Rebecca Plevin Health Reporter

Rebecca Plevin
Contact Rebecca Plevin

Rebecca Plevin is a Health Reporter at KPCC.

Prior to working at KPCC, Rebecca spent five years covering health news in California's Central Valley, first for the bilingual paper Vida en el Valle, and then for Fresno-based Valley Public Radio. She was also a lead reporter on The Reporting on Health Collaborative's groundbreaking series of stories about valley fever.

Rebecca’s work has appeared on Morning Edition, The California Report, Latino USA, and Capital Public Radio's health documentary series, The View From Here. She has twice earned the George Gruner Award for Meritorious Public Service in Journalism, as well as top honors from the California Newspaper Publishers Association and the National Association of Hispanic Journalists.

Rebecca grew up in the Washington, D.C. area and is a graduate of Northwestern University's Medill School of Journalism. She's also a fluent Spanish speaker, a certified yoga teacher and an avid rock climber.

Stories by Rebecca Plevin

Health Highlights: Vaccine fight, second opinions, tattoos

Controversy swirls around a bill that would require vaccines for school kids. Experts question the value of second opinions and the chance of tattoo skin reactions.

Impatient: where a state bill mandating vaccinations stands now

A bill that would require all school-aged kids to be vaccinated passed the state Senate earlier this month. The Assembly is expected to take up SB 277 early this summer.

Health Highlights: Capping drug costs, seeking colonoscopy prices

Covered California caps out-of-pocket costs for specialty drugs and we crowdsource colonoscopy costs. Plus, great reads on end of life and transgender immigrants.

Covered California votes to cap specialty drug costs

In 2016, most plans sold on the state exchange will cap monthly out-of-pocket costs for specialty drugs at up to $250 per prescription. Employer plans would not be affected.

The return of #PriceCheck: Share the cost of your colonoscopy

We want you to help us track the cost of colonoscopies. We've also got some consumer tips for those facing the procedure.

Health Highlights: High deductibles, free birth control

Money shapes a lot of our health care decisions: Some with high deductibles are forgoing needed care. Smokers are more likely to quit if they stand to lose money.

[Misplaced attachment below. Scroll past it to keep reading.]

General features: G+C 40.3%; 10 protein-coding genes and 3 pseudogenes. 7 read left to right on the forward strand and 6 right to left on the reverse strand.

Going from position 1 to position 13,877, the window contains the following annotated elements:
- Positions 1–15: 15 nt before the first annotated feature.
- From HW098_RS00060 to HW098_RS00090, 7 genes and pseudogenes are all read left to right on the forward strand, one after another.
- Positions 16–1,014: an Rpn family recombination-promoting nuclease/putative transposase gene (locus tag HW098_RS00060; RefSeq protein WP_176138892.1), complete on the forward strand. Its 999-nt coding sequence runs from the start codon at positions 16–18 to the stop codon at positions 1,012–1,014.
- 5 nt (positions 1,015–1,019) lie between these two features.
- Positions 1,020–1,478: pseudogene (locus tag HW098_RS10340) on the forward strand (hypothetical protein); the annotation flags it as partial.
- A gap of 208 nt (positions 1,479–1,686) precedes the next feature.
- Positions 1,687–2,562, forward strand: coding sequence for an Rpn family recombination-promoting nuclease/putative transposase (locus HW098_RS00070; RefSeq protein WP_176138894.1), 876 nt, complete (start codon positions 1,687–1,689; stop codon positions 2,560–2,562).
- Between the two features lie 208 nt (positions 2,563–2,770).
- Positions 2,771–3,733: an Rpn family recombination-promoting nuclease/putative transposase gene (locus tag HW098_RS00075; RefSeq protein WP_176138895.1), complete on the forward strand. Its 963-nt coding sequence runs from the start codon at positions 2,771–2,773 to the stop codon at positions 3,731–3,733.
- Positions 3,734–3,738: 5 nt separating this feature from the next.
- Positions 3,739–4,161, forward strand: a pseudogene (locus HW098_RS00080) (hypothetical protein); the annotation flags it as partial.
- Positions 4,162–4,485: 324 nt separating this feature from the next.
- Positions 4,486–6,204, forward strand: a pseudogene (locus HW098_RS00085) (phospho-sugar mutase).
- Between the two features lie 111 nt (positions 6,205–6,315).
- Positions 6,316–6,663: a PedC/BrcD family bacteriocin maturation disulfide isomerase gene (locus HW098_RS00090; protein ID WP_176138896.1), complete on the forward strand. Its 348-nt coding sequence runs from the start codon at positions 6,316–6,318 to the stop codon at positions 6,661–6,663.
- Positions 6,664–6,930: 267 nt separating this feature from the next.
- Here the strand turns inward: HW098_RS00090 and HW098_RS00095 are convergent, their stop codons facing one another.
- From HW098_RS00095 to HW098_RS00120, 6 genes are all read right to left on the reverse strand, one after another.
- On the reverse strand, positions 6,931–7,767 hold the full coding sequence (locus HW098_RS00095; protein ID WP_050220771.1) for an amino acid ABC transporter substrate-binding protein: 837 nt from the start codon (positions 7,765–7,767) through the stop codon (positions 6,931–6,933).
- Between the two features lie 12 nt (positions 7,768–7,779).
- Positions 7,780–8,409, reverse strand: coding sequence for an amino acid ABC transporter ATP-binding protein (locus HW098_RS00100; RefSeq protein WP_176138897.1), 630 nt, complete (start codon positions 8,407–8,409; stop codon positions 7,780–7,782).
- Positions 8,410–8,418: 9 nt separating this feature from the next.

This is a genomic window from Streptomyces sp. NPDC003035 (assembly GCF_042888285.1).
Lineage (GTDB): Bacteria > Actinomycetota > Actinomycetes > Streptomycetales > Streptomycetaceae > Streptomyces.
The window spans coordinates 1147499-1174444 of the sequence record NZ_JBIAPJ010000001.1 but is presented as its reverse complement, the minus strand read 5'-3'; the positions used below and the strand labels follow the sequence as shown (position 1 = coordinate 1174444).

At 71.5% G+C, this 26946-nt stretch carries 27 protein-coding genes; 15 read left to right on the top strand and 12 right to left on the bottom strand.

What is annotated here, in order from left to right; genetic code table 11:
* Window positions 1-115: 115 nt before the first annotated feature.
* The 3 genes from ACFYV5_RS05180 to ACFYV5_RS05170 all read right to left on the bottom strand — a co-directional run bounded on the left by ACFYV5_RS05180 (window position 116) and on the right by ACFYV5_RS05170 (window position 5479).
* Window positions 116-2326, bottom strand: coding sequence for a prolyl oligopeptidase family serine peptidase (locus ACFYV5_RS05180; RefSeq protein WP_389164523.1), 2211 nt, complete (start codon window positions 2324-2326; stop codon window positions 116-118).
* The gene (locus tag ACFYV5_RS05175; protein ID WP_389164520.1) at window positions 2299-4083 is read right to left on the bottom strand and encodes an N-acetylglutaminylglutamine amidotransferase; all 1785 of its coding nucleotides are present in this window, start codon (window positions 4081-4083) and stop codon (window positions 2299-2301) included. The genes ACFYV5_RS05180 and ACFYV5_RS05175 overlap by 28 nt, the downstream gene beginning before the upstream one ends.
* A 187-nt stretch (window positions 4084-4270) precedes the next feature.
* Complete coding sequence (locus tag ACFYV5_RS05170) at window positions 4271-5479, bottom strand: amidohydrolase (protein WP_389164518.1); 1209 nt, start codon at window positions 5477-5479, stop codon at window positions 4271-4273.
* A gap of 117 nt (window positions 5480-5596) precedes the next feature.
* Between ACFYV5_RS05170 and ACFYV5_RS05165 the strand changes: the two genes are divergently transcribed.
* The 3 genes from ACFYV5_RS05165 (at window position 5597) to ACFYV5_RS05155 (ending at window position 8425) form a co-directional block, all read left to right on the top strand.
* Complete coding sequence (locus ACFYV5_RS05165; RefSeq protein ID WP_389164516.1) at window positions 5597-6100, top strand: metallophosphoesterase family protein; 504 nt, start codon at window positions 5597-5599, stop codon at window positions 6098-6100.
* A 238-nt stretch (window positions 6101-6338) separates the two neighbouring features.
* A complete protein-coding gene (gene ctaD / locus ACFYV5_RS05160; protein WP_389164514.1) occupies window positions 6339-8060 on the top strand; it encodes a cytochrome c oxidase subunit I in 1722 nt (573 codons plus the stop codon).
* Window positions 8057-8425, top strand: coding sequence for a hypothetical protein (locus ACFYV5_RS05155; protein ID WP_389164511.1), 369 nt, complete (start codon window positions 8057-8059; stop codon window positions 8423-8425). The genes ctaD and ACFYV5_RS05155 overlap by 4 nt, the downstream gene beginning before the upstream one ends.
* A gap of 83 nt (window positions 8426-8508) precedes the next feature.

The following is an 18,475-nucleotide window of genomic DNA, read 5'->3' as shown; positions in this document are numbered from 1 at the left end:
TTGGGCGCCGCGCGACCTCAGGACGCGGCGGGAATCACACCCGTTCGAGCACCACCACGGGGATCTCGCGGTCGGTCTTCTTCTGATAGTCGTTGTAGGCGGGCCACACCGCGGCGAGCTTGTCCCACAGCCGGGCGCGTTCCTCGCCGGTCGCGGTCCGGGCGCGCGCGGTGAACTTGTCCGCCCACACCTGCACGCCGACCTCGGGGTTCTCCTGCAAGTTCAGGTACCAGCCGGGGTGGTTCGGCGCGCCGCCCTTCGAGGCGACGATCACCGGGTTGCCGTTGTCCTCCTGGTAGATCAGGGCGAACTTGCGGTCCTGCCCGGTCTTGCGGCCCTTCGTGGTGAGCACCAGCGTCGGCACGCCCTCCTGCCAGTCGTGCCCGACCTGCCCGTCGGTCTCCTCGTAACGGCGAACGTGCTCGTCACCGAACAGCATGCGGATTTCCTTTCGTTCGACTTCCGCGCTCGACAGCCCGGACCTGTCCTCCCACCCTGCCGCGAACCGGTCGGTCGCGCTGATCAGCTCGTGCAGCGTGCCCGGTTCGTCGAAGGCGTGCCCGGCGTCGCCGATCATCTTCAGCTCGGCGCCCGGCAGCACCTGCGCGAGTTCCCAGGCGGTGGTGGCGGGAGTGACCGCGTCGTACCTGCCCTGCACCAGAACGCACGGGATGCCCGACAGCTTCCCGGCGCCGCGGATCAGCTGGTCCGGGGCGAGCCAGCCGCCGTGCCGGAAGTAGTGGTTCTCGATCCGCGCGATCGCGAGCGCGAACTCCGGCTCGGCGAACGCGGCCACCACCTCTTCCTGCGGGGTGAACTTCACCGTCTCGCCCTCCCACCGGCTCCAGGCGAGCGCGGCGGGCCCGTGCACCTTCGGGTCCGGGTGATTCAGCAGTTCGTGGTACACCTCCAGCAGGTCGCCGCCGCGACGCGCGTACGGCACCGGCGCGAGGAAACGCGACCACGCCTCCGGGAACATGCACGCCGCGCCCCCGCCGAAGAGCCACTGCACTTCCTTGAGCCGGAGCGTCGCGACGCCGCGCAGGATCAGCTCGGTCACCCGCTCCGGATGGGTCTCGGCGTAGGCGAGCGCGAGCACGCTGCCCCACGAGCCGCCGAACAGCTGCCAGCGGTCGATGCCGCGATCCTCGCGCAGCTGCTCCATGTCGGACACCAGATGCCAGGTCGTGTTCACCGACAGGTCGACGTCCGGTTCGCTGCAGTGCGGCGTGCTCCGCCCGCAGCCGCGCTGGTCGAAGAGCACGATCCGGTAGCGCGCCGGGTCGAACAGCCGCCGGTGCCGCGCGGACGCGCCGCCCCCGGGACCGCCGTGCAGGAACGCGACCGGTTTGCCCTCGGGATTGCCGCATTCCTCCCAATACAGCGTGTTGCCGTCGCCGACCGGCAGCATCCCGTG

High deductibles force people to skip care, study finds

Among Americans with private non-group insurance, one in four didn't get needed care last year because they couldn't afford it, according to a Families USA study.

Calif. Senate passes vaccination bill, SB 277 (updated)

Under the bill, parents would no longer be able to opt out of vaccinating school-aged children for personal or religious reasons. SB 277 now goes to the Assembly.

At Cedars-Sinai, technology spurs improved, lower cost care

Cedars-Sinai Health System has incorporated best-practice guidelines into their electronic health record. It spurs doctors to reconsider their recommendations.

What doctors can learn from accountants and veterinarians

The idea of discussing cost in the exam room is foreign to many doctors and patients. Accountants and veterinarians' methods could serve as models.

Health Highlights: Doctors lower costs, and a defense of narrow networks

A model to shift doctors toward better, cheaper care, the measles shot's surprise benefit, and a journalist "comes out" about his autism.

Showing doctors the way to lower cost, improved care

Sutter Health lets doctors see their peers' treatment decisions as a way to teach them how to avoid ordering unnecessary tests or prescribing more expensive drugs.

Discredited vaccination opponent Wakefield crusades against SB 277

Andrew Wakefield's discredited 1998 study still fuels the belief that vaccines cause autism. Now he's campaigning against the bill that would eliminate the personal belief exemption.

LA sues Gardens Regional Hospital for alleged patient dumping [updated]

L.A.'s city attorney says Gardens Regional Hospital and Medical Center dumped a mentally ill homeless woman on Skid Row. The hospital calls the charge "baseless, false."

LA sues hospital over alleged patient dumping [updated]

L.A.'s city attorney says Gardens Regional Hospital and Medical Center dumped a mentally ill homeless woman on Skid Row. The hospital calls the charge "baseless, false."